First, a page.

Growing support for recognising Invasion Day

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January 26  will once again see Invasion Day rallies for Indigenous rights across Australia. More and more people in Australia recognise the hurt associated with the official ‘Australia Day’ holiday.

January 26 was chosen as the date the First Fleet arrived in 1788. It is offensive to increasing numbers of people that we have a day of celebration that marks the beginning of a genocide against Aboriginal people. Celebrating Australia Day as the ‘founding’ of Australia is an attempt to erase the history of Indigenous people.

But injustice against Aboriginal people is not just a part of history. Today, capitalist society continues to treat Indigenous people as second-class citizens. Aboriginal people have shorter life expectancies and are locked up at a disproportionate rate, and even murdered in custody. Even the Stolen Generations are not simply a matter of history, with Aboriginal children over-represented among children removed by Child Protective Services in Australia.

There are ongoing efforts to de-legitimize remote communities, pushing people from their land on behalf of the mining industry. Refusing to invest in communities creates a cycle of unemployment, which leads to more Aboriginal people having to rely on welfare payments. From there, many are pushed to work for the dole.

Last year’s Invasion Day rallies saw tens of thousands of people marching across the country. One marcher told ABC News: “We’re hopeful because we see more and more non-Aboriginal people joining us.” This has been a feature of the last few years, with the Melbourne rallies moving from over a thousand participants in 2015 to more than ten thousand by 2017.

Rallies organised by Warriors of the Aboriginal Resistance grew large enough to interrupt the official Australia Day parades, taking over the streets in large numbers. These rallies regularly received supportive comments from people who had come to see the official march, including people carrying Australian flags.

Since then, a number of councils in Tasmania, Victoria and New South Wales have dropped their official Australia Day celebrations. Cricket Australia has also made the decision to drop references to ‘Australia Day’.

In 2020, speakers at the Invasion Day Rally included relatives of Kumanjayi Walker and Tanya Day, both of whom died at the hands of police and while in custody. The rally included a minutes silence for Veronica Nelson, who died at the beginning of 2020. When murders by police in the US sparked the global Black Lives Matter movement, the movement was joined by protesters in Australia, linking police violence against Aboriginal people with violence against African and Indian communities in Australia, amongst others.

The enormous 2020 Black Lives Matter protests in June saw over a hundred thousand in the streets, despite a lockdown in Melbourne. Protesters wearing facemasks and practising 1.5 metre social distancing came out to oppose racist policing, drawing links between the experiences of Indigenous people, migrant communities, and people overseas.

A poll conducted by Essential Media this month found more than half of respondents supported either moving Australia Day away from January 26 or dropping it entirely. More and more people are convinced that Australia Day is an inappropriate event in the light of the history of racism and genocide attached to January 26. But the establishment chose January 26th for a reason.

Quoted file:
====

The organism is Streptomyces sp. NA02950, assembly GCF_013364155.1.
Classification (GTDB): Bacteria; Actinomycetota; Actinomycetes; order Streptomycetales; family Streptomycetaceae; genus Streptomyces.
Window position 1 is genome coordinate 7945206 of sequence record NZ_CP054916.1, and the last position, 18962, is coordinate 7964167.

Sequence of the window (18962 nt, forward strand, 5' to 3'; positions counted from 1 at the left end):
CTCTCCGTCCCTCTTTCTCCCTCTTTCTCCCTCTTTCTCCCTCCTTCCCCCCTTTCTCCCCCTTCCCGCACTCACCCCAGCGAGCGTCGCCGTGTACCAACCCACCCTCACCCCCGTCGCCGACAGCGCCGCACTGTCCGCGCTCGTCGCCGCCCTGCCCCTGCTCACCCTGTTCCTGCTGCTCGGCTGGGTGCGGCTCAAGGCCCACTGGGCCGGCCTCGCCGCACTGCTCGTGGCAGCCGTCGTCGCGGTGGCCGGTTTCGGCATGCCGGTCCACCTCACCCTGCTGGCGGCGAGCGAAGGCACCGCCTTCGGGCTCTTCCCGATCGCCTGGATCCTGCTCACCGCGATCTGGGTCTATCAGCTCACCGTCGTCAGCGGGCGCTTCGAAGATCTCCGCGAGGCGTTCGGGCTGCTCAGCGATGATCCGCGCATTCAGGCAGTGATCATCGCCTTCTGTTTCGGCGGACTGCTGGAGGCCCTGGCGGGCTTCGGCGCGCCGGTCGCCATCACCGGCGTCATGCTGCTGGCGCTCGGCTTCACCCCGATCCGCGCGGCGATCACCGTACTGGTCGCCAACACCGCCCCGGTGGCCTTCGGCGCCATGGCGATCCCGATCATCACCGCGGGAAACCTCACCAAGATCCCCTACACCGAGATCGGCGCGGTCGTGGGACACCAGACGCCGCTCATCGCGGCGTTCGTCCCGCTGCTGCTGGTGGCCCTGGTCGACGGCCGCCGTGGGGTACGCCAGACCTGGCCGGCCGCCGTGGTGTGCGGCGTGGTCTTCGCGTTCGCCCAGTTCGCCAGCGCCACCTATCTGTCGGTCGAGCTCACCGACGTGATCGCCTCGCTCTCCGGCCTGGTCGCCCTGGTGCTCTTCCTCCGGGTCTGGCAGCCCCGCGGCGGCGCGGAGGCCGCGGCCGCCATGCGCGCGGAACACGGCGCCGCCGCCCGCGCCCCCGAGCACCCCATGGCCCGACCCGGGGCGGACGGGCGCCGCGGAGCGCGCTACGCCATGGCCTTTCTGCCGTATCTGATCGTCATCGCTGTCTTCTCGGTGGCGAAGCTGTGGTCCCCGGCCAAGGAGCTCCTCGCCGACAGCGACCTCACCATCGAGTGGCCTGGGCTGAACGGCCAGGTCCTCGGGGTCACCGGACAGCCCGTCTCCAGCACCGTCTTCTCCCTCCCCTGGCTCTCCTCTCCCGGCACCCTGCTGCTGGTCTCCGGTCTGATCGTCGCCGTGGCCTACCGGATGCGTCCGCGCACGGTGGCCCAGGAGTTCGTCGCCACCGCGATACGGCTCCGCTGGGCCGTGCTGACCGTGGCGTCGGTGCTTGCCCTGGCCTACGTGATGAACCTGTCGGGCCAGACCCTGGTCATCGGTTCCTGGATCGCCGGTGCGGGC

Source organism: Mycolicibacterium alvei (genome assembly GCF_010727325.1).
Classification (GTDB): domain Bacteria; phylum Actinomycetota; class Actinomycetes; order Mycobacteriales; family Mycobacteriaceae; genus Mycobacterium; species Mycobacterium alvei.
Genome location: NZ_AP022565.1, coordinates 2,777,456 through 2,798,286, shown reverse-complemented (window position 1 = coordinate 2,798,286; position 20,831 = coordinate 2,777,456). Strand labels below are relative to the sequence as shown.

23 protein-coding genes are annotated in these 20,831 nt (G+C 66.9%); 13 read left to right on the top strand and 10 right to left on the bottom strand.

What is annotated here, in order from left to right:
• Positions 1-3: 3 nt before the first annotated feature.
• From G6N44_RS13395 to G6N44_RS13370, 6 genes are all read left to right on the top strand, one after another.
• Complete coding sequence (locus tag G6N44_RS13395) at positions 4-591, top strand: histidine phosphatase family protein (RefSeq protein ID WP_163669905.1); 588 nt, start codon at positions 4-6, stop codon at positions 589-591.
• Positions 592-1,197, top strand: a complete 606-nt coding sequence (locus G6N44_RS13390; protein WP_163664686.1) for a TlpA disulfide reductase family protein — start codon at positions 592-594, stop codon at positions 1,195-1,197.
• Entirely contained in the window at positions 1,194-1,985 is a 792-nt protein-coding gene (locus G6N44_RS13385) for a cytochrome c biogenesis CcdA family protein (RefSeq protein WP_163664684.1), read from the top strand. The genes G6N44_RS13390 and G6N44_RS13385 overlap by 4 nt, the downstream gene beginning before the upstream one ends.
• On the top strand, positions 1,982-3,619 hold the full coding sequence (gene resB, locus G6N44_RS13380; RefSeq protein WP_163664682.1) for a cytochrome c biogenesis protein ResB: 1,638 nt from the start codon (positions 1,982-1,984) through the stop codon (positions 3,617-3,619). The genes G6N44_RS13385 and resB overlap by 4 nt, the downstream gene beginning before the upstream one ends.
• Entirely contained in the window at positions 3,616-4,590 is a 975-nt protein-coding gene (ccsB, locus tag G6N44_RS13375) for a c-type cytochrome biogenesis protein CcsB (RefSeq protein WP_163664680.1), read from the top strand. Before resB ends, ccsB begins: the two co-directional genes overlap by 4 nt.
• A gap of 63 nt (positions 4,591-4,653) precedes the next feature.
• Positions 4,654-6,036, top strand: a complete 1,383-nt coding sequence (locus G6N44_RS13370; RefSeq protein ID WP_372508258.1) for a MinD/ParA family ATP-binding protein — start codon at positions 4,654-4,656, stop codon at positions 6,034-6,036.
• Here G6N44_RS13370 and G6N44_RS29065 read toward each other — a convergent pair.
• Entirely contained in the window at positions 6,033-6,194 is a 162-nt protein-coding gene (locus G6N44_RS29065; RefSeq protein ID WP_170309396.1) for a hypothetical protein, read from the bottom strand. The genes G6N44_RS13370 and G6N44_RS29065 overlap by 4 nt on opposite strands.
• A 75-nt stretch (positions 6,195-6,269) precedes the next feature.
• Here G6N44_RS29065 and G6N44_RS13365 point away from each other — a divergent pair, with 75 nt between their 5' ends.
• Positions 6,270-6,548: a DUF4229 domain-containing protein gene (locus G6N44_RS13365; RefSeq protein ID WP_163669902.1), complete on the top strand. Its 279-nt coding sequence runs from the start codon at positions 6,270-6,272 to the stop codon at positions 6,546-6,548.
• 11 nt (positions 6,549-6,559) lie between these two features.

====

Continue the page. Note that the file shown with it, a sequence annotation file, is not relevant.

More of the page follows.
Their goal is to make the history of capitalism seem bloodless. They want to reinforce a myth that our history is united, peaceful, and only marked by progress. The initial invasion of Australia by British capitalism is a marker for them, but even if we changed the date away from January 26th, the ruling class still has an interest in covering up the real divisions in our society with a national day.

Most working class people want to celebrate the good aspects of their lives, the rights and standards of living we have won in the past. But many of those rights and standards are eroded by the same system that drives racism and genocide.

Everything including our voting rights, the 8-hour day, time off on weekends, free basic healthcare and minimum wages had to be wrestled off the government and employers. Nothing was given over without a struggle.

To really celebrate the good things we have won, we should fight for May Day to be made a public holiday in all states. This is the traditional day the labour movement celebrates working class struggles and victories. At the same time, we should recognise January 26 as Invasion Day, to mark the history of Indigenous resistance and survival, and commemorate the violent history associated with January 26.

The increased support for Indigenous liberation and recognition of Jan 26 as Invasion Day  is due to the ongoing determination of Indigenous rights activists. But even if the date is changed, or January 26 is recognised as Invasion Day, the material basis for racism will still exist.

To actually change the course of history, we need a united movement that can challenge capitalism. The fight for Indigenous rights must be linked to the struggles of all oppressed people, and to the fight for worker’s rights, for a better standard of living for all. National days of protest, like Invasion Day, can lay the foundations for a large, organised movement of ordinary people, putting forward a different vision of society.